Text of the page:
Alternatives to recyclable take-out containers

When you order take-out, have you ever thought about the environmental impact of your purchase? Many restaurants use Styrofoam or plastic containers that either cannot be recycled or may take up to 100 years to decompose in a landfill. While attending cooking schools online, you may be thinking about opening your own restaurant in the near future. You can choose to use materials that are better for the planet when you are in a decision-making position after finishing school. Here are some better alternative containers:

Plantable cups
A company called Reduce. Reuse. Grow. officially funded its Kickstarter campaign on March 15, 2015 to create coffee cups embedded with seeds from native California plants. The company hoped to raise $10,000 and ended up receiving a total of $21,077 towards the mass production, marketing and shipping of its coffee and to-go cups. Currently the products are just prototypes, but with the new funds are sure to come to fruition and be available throughout California soon. The cups can be tossed in the trash with the knowledge that they will decompose in 180 days to become wild flowers and other plants in the landfill. Or you can unravel the cup, soak it in water for five minutes and plant it. It's a pretty sweet deal for the planet either way!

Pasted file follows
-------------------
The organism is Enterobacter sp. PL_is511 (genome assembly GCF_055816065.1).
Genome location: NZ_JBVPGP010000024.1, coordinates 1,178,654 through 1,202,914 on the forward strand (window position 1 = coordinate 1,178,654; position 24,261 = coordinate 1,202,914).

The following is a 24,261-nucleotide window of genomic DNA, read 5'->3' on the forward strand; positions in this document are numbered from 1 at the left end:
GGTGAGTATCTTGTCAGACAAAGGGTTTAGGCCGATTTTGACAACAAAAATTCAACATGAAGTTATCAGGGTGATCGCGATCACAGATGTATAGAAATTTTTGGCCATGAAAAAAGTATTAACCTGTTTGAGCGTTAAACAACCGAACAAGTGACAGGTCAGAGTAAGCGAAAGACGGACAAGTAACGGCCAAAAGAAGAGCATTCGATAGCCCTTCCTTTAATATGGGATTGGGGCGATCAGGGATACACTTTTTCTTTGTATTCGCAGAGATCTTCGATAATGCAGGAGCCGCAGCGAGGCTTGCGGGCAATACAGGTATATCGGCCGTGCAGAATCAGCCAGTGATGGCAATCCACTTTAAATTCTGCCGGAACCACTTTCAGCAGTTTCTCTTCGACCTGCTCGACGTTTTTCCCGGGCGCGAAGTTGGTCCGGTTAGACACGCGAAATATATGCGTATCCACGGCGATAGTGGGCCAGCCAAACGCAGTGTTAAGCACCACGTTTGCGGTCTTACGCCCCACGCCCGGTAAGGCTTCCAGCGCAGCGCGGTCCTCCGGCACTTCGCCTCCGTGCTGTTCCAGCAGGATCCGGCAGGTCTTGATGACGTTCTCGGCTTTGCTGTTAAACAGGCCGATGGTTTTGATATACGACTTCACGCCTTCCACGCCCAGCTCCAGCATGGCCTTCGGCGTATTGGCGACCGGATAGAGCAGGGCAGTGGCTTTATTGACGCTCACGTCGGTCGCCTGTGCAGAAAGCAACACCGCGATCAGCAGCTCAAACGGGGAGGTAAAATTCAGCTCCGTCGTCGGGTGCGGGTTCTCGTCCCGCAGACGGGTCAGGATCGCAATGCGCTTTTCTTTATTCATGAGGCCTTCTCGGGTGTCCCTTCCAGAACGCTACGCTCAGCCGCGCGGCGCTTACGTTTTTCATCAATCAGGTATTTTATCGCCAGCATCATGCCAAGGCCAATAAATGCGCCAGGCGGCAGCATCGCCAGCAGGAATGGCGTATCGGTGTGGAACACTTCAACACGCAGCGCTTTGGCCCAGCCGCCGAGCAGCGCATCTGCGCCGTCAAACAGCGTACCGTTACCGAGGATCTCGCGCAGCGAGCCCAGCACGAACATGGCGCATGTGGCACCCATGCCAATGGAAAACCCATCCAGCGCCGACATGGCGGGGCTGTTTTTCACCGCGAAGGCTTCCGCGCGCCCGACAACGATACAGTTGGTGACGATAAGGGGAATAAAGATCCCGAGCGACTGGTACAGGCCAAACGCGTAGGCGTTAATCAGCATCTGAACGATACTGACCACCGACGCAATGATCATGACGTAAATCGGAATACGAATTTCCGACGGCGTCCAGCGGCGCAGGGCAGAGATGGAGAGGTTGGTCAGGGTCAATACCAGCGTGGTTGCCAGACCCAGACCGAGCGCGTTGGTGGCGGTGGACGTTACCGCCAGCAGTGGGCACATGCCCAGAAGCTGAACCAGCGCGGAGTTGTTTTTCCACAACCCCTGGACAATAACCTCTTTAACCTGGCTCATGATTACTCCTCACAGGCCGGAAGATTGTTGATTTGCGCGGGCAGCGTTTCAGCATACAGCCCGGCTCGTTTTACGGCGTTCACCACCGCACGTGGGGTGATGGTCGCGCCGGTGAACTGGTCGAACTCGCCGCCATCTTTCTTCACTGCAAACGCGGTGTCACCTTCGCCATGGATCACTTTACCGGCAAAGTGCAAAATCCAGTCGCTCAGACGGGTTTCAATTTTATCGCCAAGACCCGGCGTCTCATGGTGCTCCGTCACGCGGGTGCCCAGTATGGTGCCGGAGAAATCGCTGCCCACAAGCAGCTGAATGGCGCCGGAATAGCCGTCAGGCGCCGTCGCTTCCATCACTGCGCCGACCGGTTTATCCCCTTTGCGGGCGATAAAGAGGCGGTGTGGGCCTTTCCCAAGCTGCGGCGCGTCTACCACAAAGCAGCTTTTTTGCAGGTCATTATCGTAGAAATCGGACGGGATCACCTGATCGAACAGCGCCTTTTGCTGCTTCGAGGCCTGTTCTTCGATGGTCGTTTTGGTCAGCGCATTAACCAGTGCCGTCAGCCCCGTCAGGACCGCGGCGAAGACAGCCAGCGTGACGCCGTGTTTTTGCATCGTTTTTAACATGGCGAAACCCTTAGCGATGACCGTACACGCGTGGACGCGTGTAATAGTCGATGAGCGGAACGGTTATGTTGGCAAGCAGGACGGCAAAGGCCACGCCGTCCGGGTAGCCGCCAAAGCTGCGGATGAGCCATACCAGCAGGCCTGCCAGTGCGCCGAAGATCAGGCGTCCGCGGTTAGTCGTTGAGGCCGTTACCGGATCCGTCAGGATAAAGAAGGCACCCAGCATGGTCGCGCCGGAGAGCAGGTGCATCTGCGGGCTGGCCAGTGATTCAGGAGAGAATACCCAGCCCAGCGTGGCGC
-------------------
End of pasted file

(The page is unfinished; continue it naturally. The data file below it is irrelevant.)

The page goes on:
Compostable containers
Take-out containers that are made out of eco-friendly materials that can be composted are available for restaurants and other establishments to use. They can be made out of corn (for clear containers) and sugarcane (for ones that resemble Styrofoam but are much better for the earth). The only downside to using some of these options is that they are not microwavable. You can, however, send them off to a commercial compost facility where they will break down and return to the ground with much less of an environmental impact than other non-compostable containers. There are even compostable takeout bags and trash-liners to take your green-friendly kitchen to the next level. 

While taking a stand and choosing to use containers that are not as bad for the earth as other options is a good start, it's just one step. You can help in many other ways, like buying organic produce, avoiding using harsh chemical cleaners and reducing your water and electricity use. Not only do these help to save the planet, they often save the eating establishment money. 

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